The cytotoxicity was determined for all CNTs in rat astrocytes and RG2 cells. Briefly, cells were cultured in 24-well plates (1×105 cells) and treated with different concentrations of MWCNTs (10, 20, 30, 40, 50, 60, 70, 80, 90 and 100 μg/mL). After 24 h, cells were collected. Cell suspensions were incubated with PI in 100 μL of binding buffer. After gently vortexing, cells were incubated for 15 min at room temperature in darkness. Then, 400 μL of binding buffer was added, and cells were analyzed by flow cytometry within 1 h after treatment evaluating 10,000 events. Data were collected on a FACSCalibur instrument (BD Biosciences). Cell QuestPro and FlowJo ver. 7.6.1 software were used for data analysis.
Cell viability analysis
As the effect on cellular cytotoxicity was not dependent on CNTs concentration, we used a concentration of 50 μg/mL for each MWCNT, and cell viability was evaluated in the following groups: Group 1: pristine N-MWCNT; Group 2: N-MWCNT-ox; Group 3: pristine MWCNT; Group 4: MWCNT-ox; Group 5: TMZ (10 μM) and Groups 6–9: TMZ with the four different MWCNTs. (Where appropriate, we use “MWCNTs” to refer to any of these nanotubes in a generic way.) Cell viability was determined by two experimental strategies: PI and MTT reduction assays. Briefly, after 24 h of incubation, cells were rinsed with PBS and resuspended in 1 mL of filtered PBS, and adjusted to a final concentration of 1×106 cells/mL. Then, cells were incubated with PI and evaluated as described (1 μg/mL).
MTT reduction assay
Cellular function was evaluated by the MTT reduction assay, as reported in previous reports.22,23 This method is currently employed either as a functional status index of the respiratory chain or as an index of overall functional status in the whole cell. The formation of formazan salts occurs through the action of dehydrogenases in viable cells. After treatment, the medium was removed, and the cells were washed with Hanks medium, and then 200 μL of MTT (5 mg/mL in PBS) was added to each well. The reaction was allowed to proceed for 4 h at 37°C, and then the medium was removed and the blue formazan product was eluted with isopropanol. Quantification of formazan was done by optical density at a wavelength of 570 nm in a plate reader (EON; BioTek). Results were expressed as the percentage of MTT reduction in relation to control values.
Determination of cell death mechanisms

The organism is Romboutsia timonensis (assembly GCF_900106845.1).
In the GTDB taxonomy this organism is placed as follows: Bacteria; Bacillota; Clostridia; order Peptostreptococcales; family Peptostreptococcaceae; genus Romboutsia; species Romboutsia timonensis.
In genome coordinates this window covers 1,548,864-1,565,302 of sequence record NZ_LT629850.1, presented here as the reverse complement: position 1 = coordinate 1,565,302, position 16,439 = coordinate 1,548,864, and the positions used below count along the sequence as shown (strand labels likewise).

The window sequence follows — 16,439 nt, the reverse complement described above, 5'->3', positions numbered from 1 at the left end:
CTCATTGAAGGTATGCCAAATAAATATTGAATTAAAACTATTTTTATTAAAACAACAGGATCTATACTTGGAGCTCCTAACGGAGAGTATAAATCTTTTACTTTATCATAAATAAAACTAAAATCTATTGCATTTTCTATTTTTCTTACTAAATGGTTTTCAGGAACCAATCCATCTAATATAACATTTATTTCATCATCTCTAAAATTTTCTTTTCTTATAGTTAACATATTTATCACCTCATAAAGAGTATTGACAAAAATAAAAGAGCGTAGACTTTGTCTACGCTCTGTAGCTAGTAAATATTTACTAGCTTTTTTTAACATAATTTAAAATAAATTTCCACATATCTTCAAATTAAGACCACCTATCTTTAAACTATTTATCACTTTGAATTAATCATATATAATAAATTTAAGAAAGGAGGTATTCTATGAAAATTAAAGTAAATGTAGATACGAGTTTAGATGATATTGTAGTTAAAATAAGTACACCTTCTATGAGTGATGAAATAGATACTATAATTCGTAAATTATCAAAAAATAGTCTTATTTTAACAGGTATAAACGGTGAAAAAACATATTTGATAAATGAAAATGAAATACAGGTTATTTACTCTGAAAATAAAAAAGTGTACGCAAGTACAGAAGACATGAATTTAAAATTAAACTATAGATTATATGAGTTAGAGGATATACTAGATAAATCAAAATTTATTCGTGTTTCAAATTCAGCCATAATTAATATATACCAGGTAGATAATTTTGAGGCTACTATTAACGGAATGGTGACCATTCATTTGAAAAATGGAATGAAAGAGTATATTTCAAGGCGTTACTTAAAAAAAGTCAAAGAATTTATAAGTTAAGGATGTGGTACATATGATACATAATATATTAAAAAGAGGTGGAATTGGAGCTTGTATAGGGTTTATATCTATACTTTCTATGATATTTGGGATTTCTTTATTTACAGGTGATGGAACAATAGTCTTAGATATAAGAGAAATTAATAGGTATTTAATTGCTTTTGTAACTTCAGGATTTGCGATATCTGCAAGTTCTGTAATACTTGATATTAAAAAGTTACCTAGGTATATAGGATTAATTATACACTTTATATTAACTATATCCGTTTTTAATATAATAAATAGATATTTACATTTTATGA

Apoptosis detection with Annexin V assay and PI double stain
After the experimental treatments, the cells were rinsed and resuspended in 1 mL of filtered PBS and adjusted to a final concentration of 1×106 cells/mL. Cell suspensions were incubated with APC-labeled Annexin V (Annexin V Apoptosis Detection Kit I; BD Pharmingen) and 7AAD in 100 μL of binding buffer. After gentle vortexing, cells were incubated for 15 min at room temperature in darkness, and 400 μL of binding buffer was added to analyze the cells by flow cytometry within 1 h after treatment. A total of 10,000 events were evaluated. Data were collected on a FACSCalibur instrument (BD Biosciences). Cell QuestPro and FlowJo ver. 7.6.1 software were used for data analysis. The dot plot of the four quadrants in the figures was used to distinguish the viable (Annexin V−/7AAD−), early apoptotic (Annexin V+/7AAD−), late apoptotic (Annexin V+/7AAD+) and necrotic (Annexin V−/7AAD+) cells.24
Mitochondrial membrane potential (Δψm)
Δψm in glioma cells was assessed by flow cytometry (Becton-Dickinson, Franklin Lakes, NJ, USA) using the JC-1 aggregate-forming lipophilic cation (Thermo Fisher Scientific) as previously described.25 When mitochondria has low membrane potential, JC-1 is in its monomeric form and displays green fluorescence (FL-1 channel, emission length at 525 nm), whereas in the mitochondrial matrix, with high membrane potential, JC-1 forms red fluorescence aggregates (FL-2 channel, emission length at 590 nm). Briefly, after 24 h of treatment, cells were collected by adding 70 μL/well of trypsin (0.025%), centrifuged at 2,000 rpm for 5 min and decanted. RG2 glioma cells were labeled with JC-1 at a final concentration of 3 μM at 37°C for 30 min. Treated cells were gated in the corresponding cell region. Data were expressed as mean fluorescence intensity in FL-2 channel (Δψm).25
Autophagy analysis by LC3